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Mint Julep made with Amaro Nardini

I recently picked up a bottle of Amaro Nardini at the urging of my friend, Michael, who exulted its fine qualities. I had tasted it once before and was excited to try it in some cocktails. For those unfamiliar with Amari, (plural of Amaro), they are a group of regional bittersweet Italian liqueurs usually drunk as a digestivo.

Amari can vary wildly in flavor, bitterness and sweetness from brand to brand. The limited selection we get here in the U.S. only gives us a slight glimpse of what Amari from a certain region in Italy might taste like. There are reportedly hundreds of Amari in Italy, some are only made on a small local level. Often the region from where it is made can be a hint of what style of Amari is made there.

The Nardini distillery hails from Bassano del Grappa which is situated northwest of Venezia (Venice). As Nardini’s hometown name suggests the company is most well-known for their Grappas. A bit of research revealed that the region around Venezia was known for their lively herbal Amari which is certainly a good omen.

On the nose the Nardini starts off with subtle caramel which feels weighty. Then, you pick up licorice, a hint of deep rose and a mint finish. The mouthfeel is velvety and medium-bodied similar to Averna. Flavors of mint and subtle orange dance around the tongue with a hint of clove. Floral and herbal layers have a pleasant licorice finish. Truly a well-balanced and quality product, Nardini has quickly climbed the list to be one of my favorite Amari.

Now it was time to try it in a cocktail. I had recently picked up some Elmer T. Lee bourbon to make quick use of the massive amount of mint I have growing in my cocktail herb garden. A Nardini-spiked Mint Julep was in order! The resulting drink was delicious, the herbal nature of the Nardini played well with the Bourbon and mint. So well, in fact, that I had a hard time putting the drink down and keeping my wife away from it.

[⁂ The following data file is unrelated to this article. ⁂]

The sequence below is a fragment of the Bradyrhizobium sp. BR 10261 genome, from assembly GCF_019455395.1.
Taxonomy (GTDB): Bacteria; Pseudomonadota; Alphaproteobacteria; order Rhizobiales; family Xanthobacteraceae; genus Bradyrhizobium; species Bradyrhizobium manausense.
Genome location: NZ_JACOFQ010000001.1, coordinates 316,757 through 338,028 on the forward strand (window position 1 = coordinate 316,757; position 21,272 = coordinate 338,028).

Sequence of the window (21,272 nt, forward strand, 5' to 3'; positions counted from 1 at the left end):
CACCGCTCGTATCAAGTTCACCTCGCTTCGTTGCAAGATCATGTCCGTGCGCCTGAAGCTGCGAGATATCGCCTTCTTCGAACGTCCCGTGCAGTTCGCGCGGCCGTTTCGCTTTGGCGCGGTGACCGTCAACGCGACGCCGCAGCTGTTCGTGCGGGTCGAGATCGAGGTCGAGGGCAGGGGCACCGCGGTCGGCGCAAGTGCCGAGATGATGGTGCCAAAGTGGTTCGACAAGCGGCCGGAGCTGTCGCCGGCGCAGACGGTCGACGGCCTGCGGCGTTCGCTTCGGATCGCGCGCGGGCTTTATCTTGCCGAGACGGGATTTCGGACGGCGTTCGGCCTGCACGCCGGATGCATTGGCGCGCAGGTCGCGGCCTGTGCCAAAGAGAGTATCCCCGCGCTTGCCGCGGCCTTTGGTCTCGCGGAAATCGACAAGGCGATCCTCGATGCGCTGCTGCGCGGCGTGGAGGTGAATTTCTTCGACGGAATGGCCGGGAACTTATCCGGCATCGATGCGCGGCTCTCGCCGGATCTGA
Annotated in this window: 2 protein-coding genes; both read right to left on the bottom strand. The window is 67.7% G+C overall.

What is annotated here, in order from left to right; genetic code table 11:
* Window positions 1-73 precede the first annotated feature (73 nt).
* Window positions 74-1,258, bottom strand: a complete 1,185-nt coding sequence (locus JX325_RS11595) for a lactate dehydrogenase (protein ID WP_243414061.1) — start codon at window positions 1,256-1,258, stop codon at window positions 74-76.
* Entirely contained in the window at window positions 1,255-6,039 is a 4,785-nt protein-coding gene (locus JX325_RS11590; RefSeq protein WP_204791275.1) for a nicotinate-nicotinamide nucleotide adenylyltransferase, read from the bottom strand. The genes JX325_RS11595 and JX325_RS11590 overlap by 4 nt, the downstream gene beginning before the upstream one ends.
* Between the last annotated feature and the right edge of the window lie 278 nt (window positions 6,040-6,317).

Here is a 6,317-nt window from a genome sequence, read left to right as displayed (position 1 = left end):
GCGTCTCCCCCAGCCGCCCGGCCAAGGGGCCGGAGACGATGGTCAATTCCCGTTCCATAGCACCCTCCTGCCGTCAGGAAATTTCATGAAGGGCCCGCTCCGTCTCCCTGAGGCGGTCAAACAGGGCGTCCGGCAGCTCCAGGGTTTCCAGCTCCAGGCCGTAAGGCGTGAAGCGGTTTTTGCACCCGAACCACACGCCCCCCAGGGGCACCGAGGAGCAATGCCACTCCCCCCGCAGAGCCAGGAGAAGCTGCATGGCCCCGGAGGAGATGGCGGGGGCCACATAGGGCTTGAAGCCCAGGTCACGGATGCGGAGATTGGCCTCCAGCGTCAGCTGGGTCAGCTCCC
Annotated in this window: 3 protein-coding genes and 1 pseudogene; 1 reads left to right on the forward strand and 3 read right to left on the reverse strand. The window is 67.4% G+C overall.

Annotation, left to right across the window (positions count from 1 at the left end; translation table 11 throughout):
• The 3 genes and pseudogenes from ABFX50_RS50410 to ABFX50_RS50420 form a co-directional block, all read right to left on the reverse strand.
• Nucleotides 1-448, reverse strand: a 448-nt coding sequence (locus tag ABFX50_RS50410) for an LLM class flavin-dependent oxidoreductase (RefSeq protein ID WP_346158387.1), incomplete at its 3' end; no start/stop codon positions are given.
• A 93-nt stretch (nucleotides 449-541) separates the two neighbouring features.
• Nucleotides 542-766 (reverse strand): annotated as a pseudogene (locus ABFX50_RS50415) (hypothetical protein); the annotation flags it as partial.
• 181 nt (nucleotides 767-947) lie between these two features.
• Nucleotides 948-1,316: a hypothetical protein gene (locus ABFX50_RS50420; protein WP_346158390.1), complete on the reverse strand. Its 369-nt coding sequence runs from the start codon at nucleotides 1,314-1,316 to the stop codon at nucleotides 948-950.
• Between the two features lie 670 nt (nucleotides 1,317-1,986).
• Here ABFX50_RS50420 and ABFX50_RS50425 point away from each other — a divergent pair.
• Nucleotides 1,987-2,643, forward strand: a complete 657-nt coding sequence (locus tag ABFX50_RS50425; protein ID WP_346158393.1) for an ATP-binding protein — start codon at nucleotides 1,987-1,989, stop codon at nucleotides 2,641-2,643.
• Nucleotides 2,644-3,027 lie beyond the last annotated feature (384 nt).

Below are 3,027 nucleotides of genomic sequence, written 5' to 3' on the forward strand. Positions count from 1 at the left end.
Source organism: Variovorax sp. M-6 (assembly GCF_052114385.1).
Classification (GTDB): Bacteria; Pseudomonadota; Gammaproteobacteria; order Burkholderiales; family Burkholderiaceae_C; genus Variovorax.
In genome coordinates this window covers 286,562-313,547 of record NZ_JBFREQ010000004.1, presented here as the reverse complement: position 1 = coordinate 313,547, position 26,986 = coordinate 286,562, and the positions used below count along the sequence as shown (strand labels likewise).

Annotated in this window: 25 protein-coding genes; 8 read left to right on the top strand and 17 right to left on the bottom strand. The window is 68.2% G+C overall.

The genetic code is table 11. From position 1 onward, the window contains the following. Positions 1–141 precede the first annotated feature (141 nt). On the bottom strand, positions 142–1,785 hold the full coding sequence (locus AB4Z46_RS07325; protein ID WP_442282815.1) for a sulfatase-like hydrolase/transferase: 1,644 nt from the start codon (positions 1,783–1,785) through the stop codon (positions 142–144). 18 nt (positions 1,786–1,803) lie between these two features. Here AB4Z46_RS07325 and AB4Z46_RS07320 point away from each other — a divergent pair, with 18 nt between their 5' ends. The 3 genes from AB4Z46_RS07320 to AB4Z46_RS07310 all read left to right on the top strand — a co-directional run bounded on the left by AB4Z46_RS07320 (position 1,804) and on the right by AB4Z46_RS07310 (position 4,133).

Nardini Mint Julep
2oz Bourbon
1/2 oz Nardini Amaro
1/4 oz – 1/2 oz Simple Syrup (to taste)
6-8 Fresh Mint Leaves

The key to any cocktail that uses fresh mint is to not bruise the mint and express the bitter parts of the mint leaf. That’s why I don’t ever suggest using a muddler with mint in any drink. Take the mint leaves and put them in the palm of your hand, then, give the mint a hard smack with your other hand. This is all that is needed to express the oils out of the mint. Drop your newly spanked mint into an old fashioned glass and pour all the ingredients in. At this point, stir just to get things mixed up nicely. Then put enough crushed ice into the glass leaving yourself at least a 1/2” of space at the top, you don’t want it too full otherwise it will spill when you stir. Now give the julep a good long stir with a bar spoon to get the appropriate level of ice melt. Fill the glass with crushed ice until it’s completely full. If you have good crushed ice you can even make a little crushed ice mound at the top which is customary for traditional juleps. Finish with a float of Nardini on top, garnish and enjoy!

For more cocktails ideas with Amaro Nardini Michael Lazar did a great writeup on his blog for the Negromaro.


2 comments to “Amaro Nardini and the Nardini Mint Julep”

  1. Mr Manhattan

    Sounds really good, Fil. I’ll have to give this a try.

    Michael


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